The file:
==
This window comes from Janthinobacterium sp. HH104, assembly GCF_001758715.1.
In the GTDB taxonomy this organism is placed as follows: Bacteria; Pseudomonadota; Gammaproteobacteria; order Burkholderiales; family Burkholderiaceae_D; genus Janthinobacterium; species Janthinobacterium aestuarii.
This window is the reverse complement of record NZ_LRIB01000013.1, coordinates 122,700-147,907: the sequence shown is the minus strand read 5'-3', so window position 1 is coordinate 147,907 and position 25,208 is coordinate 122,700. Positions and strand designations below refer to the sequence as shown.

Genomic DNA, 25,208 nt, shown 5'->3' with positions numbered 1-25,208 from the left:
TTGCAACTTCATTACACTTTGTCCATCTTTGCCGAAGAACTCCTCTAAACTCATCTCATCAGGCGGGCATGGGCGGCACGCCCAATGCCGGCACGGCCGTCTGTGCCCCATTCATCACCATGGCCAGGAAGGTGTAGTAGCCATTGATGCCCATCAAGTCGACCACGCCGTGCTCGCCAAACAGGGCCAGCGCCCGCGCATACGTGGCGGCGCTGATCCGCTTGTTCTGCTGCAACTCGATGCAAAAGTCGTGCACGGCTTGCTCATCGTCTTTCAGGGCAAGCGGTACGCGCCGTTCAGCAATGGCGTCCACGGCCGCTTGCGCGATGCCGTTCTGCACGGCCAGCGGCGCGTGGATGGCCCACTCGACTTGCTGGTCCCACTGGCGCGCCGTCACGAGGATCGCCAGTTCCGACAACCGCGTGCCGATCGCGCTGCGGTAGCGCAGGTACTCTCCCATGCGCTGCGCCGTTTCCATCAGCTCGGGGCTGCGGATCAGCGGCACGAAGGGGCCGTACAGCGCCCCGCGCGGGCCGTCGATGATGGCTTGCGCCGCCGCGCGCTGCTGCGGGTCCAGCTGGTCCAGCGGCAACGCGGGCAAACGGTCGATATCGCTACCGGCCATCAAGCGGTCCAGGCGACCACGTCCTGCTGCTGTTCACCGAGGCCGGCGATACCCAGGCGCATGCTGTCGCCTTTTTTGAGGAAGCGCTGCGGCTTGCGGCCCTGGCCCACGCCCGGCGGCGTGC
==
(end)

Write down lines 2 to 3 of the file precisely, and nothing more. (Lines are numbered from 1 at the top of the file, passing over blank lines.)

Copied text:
In the GTDB taxonomy this organism is placed as follows: Bacteria; Pseudomonadota; Gammaproteobacteria; order Burkholderiales; family Burkholderiaceae_D; genus Janthinobacterium; species Janthinobacterium aestuarii.
This window is the reverse complement of record NZ_LRIB01000013.1, coordinates 122,700-147,907: the sequence shown is the minus strand read 5'-3', so window position 1 is coordinate 147,907 and position 25,208 is coordinate 122,700. Positions and strand designations below refer to the sequence as shown.